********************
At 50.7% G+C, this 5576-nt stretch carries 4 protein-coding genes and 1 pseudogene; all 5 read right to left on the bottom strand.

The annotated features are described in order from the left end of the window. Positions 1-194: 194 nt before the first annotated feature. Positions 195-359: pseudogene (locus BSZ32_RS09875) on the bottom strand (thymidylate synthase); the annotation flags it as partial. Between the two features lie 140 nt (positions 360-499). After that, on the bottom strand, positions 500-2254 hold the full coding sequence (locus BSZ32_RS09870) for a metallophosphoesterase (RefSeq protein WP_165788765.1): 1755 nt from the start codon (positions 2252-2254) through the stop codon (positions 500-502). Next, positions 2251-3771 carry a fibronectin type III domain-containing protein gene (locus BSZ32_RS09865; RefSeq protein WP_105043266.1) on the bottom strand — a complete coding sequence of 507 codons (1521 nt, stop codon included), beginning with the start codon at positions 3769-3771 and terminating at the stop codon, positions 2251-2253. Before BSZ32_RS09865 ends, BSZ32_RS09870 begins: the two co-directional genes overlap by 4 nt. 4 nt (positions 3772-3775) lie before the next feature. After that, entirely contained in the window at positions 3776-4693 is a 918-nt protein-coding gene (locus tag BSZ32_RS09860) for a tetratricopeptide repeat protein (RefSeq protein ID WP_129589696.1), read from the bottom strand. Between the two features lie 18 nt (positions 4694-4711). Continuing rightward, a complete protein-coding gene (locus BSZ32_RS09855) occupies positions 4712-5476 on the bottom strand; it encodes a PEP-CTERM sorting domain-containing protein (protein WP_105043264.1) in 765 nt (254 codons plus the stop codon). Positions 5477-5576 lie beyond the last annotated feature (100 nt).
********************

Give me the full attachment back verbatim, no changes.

At 50.7% G+C, this 5576-nt stretch carries 4 protein-coding genes and 1 pseudogene; all 5 read right to left on the bottom strand.

The annotated features are described in order from the left end of the window. Positions 1-194: 194 nt before the first annotated feature. Positions 195-359: pseudogene (locus BSZ32_RS09875) on the bottom strand (thymidylate synthase); the annotation flags it as partial. Between the two features lie 140 nt (positions 360-499). After that, on the bottom strand, positions 500-2254 hold the full coding sequence (locus BSZ32_RS09870) for a metallophosphoesterase (RefSeq protein WP_165788765.1): 1755 nt from the start codon (positions 2252-2254) through the stop codon (positions 500-502). Next, positions 2251-3771 carry a fibronectin type III domain-containing protein gene (locus BSZ32_RS09865; RefSeq protein WP_105043266.1) on the bottom strand — a complete coding sequence of 507 codons (1521 nt, stop codon included), beginning with the start codon at positions 3769-3771 and terminating at the stop codon, positions 2251-2253. Before BSZ32_RS09865 ends, BSZ32_RS09870 begins: the two co-directional genes overlap by 4 nt. 4 nt (positions 3772-3775) lie before the next feature. After that, entirely contained in the window at positions 3776-4693 is a 918-nt protein-coding gene (locus tag BSZ32_RS09860) for a tetratricopeptide repeat protein (RefSeq protein ID WP_129589696.1), read from the bottom strand. Between the two features lie 18 nt (positions 4694-4711). Continuing rightward, a complete protein-coding gene (locus BSZ32_RS09855) occupies positions 4712-5476 on the bottom strand; it encodes a PEP-CTERM sorting domain-containing protein (protein WP_105043264.1) in 765 nt (254 codons plus the stop codon). Positions 5477-5576 lie beyond the last annotated feature (100 nt).